恩典国际圣经学院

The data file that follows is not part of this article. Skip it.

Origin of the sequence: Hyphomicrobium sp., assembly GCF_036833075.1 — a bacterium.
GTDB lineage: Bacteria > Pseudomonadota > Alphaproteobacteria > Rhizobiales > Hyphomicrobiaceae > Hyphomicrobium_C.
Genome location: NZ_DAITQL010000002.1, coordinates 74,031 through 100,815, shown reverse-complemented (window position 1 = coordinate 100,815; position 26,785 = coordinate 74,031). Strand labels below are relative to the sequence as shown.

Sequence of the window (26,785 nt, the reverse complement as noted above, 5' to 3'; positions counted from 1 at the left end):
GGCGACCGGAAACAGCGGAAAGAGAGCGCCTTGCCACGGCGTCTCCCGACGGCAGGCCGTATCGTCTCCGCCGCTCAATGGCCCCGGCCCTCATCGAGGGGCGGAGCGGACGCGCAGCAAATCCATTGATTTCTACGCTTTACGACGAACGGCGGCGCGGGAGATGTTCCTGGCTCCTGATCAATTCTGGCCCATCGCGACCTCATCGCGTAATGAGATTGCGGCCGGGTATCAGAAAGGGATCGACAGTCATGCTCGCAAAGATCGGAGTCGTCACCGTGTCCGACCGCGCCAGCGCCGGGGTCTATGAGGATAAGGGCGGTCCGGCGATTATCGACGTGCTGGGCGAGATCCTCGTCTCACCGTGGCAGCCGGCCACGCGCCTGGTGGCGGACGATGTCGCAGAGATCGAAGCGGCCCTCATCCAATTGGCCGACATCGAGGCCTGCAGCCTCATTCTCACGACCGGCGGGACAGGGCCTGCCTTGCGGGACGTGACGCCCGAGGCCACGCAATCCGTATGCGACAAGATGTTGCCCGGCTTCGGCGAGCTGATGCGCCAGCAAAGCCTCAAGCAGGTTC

Lesson 1 - Introduction